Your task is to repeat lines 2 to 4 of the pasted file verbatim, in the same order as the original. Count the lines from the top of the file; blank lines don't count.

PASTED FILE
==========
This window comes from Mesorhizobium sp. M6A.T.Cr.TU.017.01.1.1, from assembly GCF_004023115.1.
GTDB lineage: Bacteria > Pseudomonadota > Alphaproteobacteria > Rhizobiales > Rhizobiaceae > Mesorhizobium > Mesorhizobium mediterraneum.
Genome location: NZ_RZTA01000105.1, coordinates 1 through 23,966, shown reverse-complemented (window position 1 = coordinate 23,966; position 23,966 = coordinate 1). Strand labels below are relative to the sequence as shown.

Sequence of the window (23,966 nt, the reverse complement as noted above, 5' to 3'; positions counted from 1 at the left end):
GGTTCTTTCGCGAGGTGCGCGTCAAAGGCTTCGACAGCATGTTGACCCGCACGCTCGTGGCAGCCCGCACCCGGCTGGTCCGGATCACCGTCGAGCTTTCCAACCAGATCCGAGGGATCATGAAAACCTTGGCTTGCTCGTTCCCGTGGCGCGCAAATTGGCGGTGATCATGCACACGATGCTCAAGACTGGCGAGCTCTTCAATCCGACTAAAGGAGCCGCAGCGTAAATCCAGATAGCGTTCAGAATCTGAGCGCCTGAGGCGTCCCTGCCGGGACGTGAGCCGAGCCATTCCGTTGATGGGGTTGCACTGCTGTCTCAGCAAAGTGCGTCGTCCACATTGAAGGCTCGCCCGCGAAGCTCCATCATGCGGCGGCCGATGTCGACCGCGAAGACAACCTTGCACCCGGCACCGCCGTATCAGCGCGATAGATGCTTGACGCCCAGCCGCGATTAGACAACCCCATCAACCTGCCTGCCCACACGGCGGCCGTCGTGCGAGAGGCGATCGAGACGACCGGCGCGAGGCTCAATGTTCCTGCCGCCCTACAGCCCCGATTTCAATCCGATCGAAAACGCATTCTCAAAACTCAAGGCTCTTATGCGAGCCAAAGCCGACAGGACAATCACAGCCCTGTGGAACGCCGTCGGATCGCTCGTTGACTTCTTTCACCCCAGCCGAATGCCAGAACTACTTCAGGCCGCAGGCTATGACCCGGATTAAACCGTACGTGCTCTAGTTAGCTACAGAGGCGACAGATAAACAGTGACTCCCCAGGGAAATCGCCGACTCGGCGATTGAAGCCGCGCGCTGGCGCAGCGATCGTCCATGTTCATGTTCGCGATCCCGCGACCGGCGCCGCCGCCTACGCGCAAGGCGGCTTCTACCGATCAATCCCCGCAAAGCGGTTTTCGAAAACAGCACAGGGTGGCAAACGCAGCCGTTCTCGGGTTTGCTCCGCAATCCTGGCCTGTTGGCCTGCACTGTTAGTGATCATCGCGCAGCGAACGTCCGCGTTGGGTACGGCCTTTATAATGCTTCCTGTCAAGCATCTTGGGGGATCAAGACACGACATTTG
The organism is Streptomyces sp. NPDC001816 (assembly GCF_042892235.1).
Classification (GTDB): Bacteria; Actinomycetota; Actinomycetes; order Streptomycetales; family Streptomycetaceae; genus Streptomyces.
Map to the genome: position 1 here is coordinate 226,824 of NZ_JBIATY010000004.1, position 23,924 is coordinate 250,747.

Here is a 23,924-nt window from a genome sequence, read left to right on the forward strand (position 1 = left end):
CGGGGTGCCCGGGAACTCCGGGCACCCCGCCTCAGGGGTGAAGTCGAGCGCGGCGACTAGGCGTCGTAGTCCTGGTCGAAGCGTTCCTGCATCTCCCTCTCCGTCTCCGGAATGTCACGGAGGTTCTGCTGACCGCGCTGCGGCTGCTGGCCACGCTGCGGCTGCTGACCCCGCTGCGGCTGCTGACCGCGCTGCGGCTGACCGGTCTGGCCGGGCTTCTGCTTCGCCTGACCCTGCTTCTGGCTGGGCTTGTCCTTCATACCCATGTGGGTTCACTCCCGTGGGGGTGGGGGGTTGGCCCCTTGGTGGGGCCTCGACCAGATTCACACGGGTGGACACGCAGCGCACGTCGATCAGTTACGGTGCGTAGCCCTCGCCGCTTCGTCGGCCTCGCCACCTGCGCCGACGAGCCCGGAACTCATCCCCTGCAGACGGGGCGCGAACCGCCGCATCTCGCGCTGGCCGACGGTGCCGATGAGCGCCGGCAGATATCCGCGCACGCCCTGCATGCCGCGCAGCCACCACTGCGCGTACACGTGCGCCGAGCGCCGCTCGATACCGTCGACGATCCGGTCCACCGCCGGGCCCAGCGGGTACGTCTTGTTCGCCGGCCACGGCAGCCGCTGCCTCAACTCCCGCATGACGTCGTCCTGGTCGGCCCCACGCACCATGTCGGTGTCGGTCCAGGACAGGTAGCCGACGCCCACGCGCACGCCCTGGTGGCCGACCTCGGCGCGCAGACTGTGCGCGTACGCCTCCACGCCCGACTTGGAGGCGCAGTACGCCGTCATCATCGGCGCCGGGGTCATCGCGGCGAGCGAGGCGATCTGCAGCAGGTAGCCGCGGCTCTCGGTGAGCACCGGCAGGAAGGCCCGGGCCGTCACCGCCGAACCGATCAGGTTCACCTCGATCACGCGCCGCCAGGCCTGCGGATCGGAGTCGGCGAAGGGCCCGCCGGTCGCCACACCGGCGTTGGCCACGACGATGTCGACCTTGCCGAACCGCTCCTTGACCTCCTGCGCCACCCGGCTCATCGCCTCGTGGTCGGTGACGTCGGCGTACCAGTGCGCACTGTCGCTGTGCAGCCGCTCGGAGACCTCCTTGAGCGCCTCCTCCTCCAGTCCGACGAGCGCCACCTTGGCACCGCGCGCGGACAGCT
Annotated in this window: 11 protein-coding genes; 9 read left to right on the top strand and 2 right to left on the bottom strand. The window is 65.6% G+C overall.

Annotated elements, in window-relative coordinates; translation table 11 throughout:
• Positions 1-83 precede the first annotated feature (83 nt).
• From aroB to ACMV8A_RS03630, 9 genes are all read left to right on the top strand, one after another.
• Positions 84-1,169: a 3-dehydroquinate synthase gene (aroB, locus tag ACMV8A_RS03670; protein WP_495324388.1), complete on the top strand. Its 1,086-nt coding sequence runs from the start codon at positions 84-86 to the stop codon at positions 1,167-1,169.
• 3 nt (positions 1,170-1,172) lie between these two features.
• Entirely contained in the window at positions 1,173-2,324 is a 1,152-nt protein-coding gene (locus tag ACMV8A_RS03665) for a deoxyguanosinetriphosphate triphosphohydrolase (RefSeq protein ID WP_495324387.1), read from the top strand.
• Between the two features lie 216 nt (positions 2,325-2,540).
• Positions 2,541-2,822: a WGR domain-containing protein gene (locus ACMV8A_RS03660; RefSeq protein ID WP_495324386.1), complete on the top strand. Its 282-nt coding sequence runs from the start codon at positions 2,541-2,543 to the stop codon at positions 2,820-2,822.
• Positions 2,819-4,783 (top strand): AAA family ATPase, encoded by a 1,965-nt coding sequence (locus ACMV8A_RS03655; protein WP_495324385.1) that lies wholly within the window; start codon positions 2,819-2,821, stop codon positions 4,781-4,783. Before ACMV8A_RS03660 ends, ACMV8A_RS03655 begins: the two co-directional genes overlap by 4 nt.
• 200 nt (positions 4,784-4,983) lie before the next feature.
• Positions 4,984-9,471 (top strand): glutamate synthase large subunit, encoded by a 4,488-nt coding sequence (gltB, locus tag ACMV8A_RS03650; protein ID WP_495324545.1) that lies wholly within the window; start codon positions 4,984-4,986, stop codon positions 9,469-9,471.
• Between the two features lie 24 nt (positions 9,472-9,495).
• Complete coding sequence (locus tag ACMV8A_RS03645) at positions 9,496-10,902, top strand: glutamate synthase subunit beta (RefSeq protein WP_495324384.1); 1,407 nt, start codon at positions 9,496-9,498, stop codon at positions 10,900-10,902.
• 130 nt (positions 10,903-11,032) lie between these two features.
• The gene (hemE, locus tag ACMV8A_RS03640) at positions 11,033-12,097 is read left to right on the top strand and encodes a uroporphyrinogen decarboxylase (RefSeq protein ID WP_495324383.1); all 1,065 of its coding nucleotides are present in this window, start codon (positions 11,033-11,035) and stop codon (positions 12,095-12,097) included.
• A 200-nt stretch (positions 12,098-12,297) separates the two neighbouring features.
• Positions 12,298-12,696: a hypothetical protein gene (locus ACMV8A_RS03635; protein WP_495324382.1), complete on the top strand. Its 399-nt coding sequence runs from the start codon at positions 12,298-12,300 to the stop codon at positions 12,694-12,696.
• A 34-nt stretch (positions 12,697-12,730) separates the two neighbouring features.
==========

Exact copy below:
GTDB lineage: Bacteria > Pseudomonadota > Alphaproteobacteria > Rhizobiales > Rhizobiaceae > Mesorhizobium > Mesorhizobium mediterraneum.
Genome location: NZ_RZTA01000105.1, coordinates 1 through 23,966, shown reverse-complemented (window position 1 = coordinate 23,966; position 23,966 = coordinate 1). Strand labels below are relative to the sequence as shown.

Sequence of the window (23,966 nt, the reverse complement as noted above, 5' to 3'; positions counted from 1 at the left end):